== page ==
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6 Things for 6 Years

Ever since I wrote 5 Things for 5 Years, I told myself to write top things I’ve learned each year during my marriage, adding one for each year.

This year has definitely had a lot of lessons for us. A new job, a big move 1,300 miles away, and living in a small apartment. Facing the unknown has been very scary. It has made us stronger and ready for anything that life throws at us.

For our 6 year anniversary, we decided to make the trip back home to Virginia. It’s always great to see our close friends and revisit our favorite spots but it definitely made us real homesick for a few days.

And for this blog post….better late than never.

1- Communication! It’s always hard for me to get my feelings out right away. I get upset easily if he’s frustrated with something. Especially if it deals with something personal. He’s only human but so am I. I have to think about what I want to say before I make a point without saying anything rash. And he’s learning to be patient with how I communicate. It takes work.

2- Make each other’s decisions for each other. My husband has voiced for a long time that he’s unhappy with the commute and I’ve long supported him on his job search. Once he found a fitting job, it was a rollercoaster of “yes” and “no”. I realized he needs someone in his corner to put his foot down and make the decision for him. Even though it meant major sacrifices.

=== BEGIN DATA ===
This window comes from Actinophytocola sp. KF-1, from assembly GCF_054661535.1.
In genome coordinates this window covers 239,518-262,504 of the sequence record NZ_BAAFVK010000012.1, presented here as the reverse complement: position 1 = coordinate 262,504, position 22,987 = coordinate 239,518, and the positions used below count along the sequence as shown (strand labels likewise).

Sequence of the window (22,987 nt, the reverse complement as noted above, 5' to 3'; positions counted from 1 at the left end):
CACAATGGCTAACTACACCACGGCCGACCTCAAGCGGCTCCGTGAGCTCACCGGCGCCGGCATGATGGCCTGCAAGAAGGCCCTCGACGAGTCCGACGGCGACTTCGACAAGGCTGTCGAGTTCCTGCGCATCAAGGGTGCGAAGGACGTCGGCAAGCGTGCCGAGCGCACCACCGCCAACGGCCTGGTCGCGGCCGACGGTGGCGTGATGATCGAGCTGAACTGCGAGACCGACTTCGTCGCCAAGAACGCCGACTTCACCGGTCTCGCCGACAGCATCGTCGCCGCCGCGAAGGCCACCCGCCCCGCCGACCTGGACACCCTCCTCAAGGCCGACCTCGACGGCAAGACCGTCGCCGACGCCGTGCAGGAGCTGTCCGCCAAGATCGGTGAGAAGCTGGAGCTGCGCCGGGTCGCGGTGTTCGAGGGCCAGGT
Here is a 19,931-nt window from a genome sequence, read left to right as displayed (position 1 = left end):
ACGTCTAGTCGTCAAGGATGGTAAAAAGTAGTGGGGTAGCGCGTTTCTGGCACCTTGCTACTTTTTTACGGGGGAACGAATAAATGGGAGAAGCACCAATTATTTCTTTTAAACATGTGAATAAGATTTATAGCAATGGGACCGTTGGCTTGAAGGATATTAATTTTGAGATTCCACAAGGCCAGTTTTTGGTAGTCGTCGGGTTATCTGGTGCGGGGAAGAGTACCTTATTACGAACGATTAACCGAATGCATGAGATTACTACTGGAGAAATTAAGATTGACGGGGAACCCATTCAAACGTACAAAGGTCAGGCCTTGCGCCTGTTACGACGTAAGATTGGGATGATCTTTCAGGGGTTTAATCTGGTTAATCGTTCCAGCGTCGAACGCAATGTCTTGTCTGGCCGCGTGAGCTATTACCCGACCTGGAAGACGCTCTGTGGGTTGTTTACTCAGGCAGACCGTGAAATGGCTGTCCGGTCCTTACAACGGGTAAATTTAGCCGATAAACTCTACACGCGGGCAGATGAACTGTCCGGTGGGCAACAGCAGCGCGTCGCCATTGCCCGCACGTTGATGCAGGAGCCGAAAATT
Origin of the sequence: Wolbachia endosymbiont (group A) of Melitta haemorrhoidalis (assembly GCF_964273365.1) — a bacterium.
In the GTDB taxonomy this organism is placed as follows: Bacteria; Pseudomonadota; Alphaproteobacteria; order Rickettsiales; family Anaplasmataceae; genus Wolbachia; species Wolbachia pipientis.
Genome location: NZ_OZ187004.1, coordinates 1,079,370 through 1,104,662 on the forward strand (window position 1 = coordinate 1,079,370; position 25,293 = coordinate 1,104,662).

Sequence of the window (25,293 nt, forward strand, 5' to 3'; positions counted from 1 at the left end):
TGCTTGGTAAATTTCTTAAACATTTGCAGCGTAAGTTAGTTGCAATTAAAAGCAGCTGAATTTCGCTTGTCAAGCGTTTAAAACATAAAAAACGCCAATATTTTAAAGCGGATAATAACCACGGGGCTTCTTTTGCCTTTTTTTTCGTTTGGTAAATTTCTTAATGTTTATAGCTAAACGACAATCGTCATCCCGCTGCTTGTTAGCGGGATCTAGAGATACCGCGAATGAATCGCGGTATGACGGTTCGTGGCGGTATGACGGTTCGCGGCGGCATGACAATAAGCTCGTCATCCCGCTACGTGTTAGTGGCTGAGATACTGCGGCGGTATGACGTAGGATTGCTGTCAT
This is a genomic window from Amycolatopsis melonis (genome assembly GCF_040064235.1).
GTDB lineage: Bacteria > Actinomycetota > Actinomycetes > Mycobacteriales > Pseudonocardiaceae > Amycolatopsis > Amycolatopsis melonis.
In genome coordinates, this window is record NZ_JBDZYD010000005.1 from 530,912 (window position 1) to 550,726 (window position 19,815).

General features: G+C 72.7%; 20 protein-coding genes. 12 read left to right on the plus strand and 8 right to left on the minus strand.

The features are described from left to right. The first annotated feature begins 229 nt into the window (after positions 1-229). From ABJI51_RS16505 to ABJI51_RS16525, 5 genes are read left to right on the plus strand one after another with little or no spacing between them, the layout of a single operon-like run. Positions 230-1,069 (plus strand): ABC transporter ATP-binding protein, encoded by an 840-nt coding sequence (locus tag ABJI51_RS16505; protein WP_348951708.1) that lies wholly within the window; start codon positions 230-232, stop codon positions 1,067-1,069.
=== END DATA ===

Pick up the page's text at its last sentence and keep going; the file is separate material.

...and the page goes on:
3- It’s okay to cry. This year was probably our hardest to date. While I’ve been behind him all this time, I kept a lot of feelings in. I fought hard to stay strong and keep my eyes open. But damn, you just need to cry it out and let it go. As hard as it may seem, that opportunity removed the invisible wall we had, brought us closer and more understanding of each other than before.

4- Have patience. I noticed since we moved from a big house with a yard to a small apartment with daily multiple dog walking, my fuse was ready to blow. Alas, we do have a beautiful big home we’re building. It’s coming. I’m learning to be better at patience. I’m constantly learning to go with the flow. Embracing precious time and learning life doesn’t always go as planned.

5- Laugh. When it comes to blowbacks, I always try to laugh and believe that it can turn a lot of things around if you don’t let it hang over your head. I’ve noticed Justin can get easily frustrated over the smallest things and I can tell he notices he wants to try to laugh things off like I do. It’s okay to smile.

6- I realized how important it is to look ahead and see a bright future. What’s behind doesn’t define today. Always change for the best. Most importantly, I’m still learning to be me. Not that I never knew who I am or was, that it’s okay to be me. That it’s okay to be where we are, to enjoy the little things today.

On a side note, I had forgotten how much fun designing your house is. It’s our third home we’ve owned and as much as I didn’t want to leave our last house, this one is going to be amazing. Another blank canvas for me to decorate! A better garage gym! An amazing kitchen and bigger laundry room! What more could this deaf girl ask for?